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James Balda recalled a time some years ago when his mother had surgery and was expected to be discharged to a rehabilitation facility. He and his family researched places and settled on three preferences. When the time came for his mother to leave the hospital, however, she went to a place that wasn’t on that list, because that’s where a bed was open.

“It wasn’t a good experience. That’s not reflecting on skilled nursing providers in general, but it’s because we weren’t the final decision-maker,” the Argentum president and CEO told me and colleagues on McKnight’s Senior Living when we met last week in New Orleans during the national association’s Senior Living Executive Conference.

Unlike skilled nursing, senior living, due to its predominantly private-pay nature, is a setting where residents and their families have more of a say in things. “That’s what makes this industry so strong,” Balda said.

Many of us may have positive feelings about the senior living industry and the benefits it offers. And now Argentum is pursuing a course of action to put some numbers behind those feelings.

“We do a great job of telling the heart-of-senior-living stories, the personal stories, but as an industry, we need to do a better job of telling the quantitative story,” Balda said.

So Argentum has partnered with NIC MAP Vision, which will provide the association with access to its data, tools and services.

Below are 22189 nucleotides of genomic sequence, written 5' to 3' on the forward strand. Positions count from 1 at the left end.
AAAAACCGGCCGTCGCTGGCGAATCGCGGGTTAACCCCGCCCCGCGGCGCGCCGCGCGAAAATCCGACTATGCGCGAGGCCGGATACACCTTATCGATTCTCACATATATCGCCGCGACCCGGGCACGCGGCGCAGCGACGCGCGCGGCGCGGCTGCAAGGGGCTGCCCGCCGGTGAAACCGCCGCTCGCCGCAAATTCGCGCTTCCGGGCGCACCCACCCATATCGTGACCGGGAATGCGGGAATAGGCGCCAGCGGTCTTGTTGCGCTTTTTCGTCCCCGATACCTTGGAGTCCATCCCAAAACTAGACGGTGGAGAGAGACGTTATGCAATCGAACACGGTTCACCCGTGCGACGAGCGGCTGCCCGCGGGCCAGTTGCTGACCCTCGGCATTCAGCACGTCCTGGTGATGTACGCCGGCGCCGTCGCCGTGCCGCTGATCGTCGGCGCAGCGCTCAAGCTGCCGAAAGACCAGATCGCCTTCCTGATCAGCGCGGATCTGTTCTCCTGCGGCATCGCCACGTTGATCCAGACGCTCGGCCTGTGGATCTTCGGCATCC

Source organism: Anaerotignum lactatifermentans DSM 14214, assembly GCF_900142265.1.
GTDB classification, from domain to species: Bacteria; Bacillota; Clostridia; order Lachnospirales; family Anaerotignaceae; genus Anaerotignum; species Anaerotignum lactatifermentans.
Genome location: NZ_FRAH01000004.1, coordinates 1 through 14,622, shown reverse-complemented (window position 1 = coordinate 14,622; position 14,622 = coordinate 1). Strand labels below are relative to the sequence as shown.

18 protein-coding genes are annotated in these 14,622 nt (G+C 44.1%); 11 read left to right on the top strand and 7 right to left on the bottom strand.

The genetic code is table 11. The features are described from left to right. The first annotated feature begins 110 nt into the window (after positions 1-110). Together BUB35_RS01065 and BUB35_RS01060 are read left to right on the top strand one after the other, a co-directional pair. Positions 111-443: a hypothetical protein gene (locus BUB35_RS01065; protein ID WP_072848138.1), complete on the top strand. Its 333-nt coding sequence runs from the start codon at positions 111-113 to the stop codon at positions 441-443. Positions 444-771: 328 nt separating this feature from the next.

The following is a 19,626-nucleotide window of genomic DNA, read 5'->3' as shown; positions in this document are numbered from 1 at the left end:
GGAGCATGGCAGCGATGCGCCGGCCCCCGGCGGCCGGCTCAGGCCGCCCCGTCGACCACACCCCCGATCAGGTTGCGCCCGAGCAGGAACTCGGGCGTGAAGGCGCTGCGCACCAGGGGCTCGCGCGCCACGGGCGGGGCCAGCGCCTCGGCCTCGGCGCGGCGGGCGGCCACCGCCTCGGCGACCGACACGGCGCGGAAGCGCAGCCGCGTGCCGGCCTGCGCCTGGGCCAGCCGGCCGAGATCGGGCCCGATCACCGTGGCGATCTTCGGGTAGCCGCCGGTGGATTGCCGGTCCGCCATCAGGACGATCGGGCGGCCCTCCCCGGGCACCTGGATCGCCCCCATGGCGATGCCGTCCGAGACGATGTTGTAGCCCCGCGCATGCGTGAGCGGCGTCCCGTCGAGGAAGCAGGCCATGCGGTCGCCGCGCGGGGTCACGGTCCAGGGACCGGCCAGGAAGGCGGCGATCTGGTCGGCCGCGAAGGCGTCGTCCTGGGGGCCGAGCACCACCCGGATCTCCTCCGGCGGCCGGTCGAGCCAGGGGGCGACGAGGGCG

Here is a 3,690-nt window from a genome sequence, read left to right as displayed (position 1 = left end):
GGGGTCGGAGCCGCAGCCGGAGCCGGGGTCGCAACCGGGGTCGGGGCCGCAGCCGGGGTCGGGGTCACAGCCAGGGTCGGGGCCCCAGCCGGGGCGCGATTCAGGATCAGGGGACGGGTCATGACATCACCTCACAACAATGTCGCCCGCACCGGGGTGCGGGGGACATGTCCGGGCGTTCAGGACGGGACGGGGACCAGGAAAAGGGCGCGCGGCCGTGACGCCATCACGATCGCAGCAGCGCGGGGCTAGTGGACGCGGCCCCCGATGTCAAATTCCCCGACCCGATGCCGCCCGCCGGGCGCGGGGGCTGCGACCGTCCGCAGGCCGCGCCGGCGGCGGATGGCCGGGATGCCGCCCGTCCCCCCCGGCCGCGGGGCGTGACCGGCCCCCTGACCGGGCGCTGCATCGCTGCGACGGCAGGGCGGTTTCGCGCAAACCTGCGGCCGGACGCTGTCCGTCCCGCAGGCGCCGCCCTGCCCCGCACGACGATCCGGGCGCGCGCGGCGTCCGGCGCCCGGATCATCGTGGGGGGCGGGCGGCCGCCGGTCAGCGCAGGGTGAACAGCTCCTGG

Initially, Balda said, the information will enable the association to tell members of Congress exactly how many senior living communities, residents and employees are their districts.

“Right now, there are some data sets out there that you can get from the government, but it’s only assisted living, and even then, we’re not entirely sure that it’s accurate,” he said. “And so, from our perspective, being able to leverage that data and being able to have that conversation with lawmakers is important.”

Over time, Balda said, Argentum may look to make data available to its state partners for their conversations with state-level lawmakers. “And then, over time, it could evolve into even more,” he added, noting NIC MAP Vision’s work related to the Medicare program and with the National Investment Center for Seniors Housing & Care and NORC at the University of Chicago.

“I think it’s going to be a great opportunity for us to better tell our story, and I think there’s much more to come on that front,” he said.

Argentum, Balda said, is looking for other partners to help the association quantify the value that senior living provides and share that story with state and federal regulators, elected officials, workforce boards and the investment community, among other stakeholders.

The additional business intelligence gleaned through NIC MAP Vision data will “strengthen the industry’s collective argument for intelligent regulation and bring attention to the additional support and considerations needed from policymakers as the industry grows to meet and serve the needs of an aging country and population,” the association said in a press release officially announcing the partnership.

“The industry has long been concerned about federal oversight and continues to be concerned about federal oversight,” Balda told McKnight’s Senior Living. “I think what we learned in COVID, though, was the notion of, putting our head in the sand and hoping they don’t pay attention to us doesn’t work.”

The industry will continue to have the heartfelt anecdotes of leaders, staff members, residents, family members, advocates and others. And now it will have data to back up and supplement those feelings, too.

Lois A. Bowers is the editor of McKnight’s Senior Living. Read her other columns here.

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